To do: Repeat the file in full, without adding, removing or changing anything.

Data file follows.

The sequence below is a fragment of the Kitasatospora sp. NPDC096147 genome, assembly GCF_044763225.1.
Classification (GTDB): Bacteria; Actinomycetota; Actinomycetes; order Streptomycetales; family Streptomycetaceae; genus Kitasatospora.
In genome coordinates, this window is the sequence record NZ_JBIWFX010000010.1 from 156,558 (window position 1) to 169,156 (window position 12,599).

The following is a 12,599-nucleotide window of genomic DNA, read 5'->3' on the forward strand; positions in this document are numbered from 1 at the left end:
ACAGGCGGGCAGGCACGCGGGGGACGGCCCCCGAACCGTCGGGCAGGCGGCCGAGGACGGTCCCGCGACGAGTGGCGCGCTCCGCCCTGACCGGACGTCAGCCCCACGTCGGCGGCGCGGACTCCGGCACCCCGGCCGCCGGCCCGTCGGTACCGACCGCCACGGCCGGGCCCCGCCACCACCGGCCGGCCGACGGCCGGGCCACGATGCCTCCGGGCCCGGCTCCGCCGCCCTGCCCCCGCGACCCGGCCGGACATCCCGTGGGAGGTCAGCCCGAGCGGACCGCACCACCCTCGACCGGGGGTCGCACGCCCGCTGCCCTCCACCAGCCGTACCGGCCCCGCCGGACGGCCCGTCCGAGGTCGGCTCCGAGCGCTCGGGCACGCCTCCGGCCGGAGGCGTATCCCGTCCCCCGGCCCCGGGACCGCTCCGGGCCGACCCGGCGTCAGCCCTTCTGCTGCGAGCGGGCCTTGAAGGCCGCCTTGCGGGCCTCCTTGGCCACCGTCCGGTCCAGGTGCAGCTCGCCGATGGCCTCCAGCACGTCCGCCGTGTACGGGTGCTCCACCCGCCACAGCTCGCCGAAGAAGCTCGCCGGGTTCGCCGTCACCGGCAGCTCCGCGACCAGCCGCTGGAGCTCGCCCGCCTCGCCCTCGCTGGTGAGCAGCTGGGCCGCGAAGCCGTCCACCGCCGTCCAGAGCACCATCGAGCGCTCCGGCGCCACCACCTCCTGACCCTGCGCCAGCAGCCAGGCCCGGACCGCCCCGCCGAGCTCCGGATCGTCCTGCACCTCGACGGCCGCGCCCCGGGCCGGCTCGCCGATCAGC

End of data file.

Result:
The sequence below is a fragment of the Kitasatospora sp. NPDC096147 genome, assembly GCF_044763225.1.
Classification (GTDB): Bacteria; Actinomycetota; Actinomycetes; order Streptomycetales; family Streptomycetaceae; genus Kitasatospora.
In genome coordinates, this window is the sequence record NZ_JBIWFX010000010.1 from 156,558 (window position 1) to 169,156 (window position 12,599).

The following is a 12,599-nucleotide window of genomic DNA, read 5'->3' on the forward strand; positions in this document are numbered from 1 at the left end:
ACAGGCGGGCAGGCACGCGGGGGACGGCCCCCGAACCGTCGGGCAGGCGGCCGAGGACGGTCCCGCGACGAGTGGCGCGCTCCGCCCTGACCGGACGTCAGCCCCACGTCGGCGGCGCGGACTCCGGCACCCCGGCCGCCGGCCCGTCGGTACCGACCGCCACGGCCGGGCCCCGCCACCACCGGCCGGCCGACGGCCGGGCCACGATGCCTCCGGGCCCGGCTCCGCCGCCCTGCCCCCGCGACCCGGCCGGACATCCCGTGGGAGGTCAGCCCGAGCGGACCGCACCACCCTCGACCGGGGGTCGCACGCCCGCTGCCCTCCACCAGCCGTACCGGCCCCGCCGGACGGCCCGTCCGAGGTCGGCTCCGAGCGCTCGGGCACGCCTCCGGCCGGAGGCGTATCCCGTCCCCCGGCCCCGGGACCGCTCCGGGCCGACCCGGCGTCAGCCCTTCTGCTGCGAGCGGGCCTTGAAGGCCGCCTTGCGGGCCTCCTTGGCCACCGTCCGGTCCAGGTGCAGCTCGCCGATGGCCTCCAGCACGTCCGCCGTGTACGGGTGCTCCACCCGCCACAGCTCGCCGAAGAAGCTCGCCGGGTTCGCCGTCACCGGCAGCTCCGCGACCAGCCGCTGGAGCTCGCCCGCCTCGCCCTCGCTGGTGAGCAGCTGGGCCGCGAAGCCGTCCACCGCCGTCCAGAGCACCATCGAGCGCTCCGGCGCCACCACCTCCTGACCCTGCGCCAGCAGCCAGGCCCGGACCGCCCCGCCGAGCTCCGGATCGTCCTGCACCTCGACGGCCGCGCCCCGGGCCGGCTCGCCGATCAGC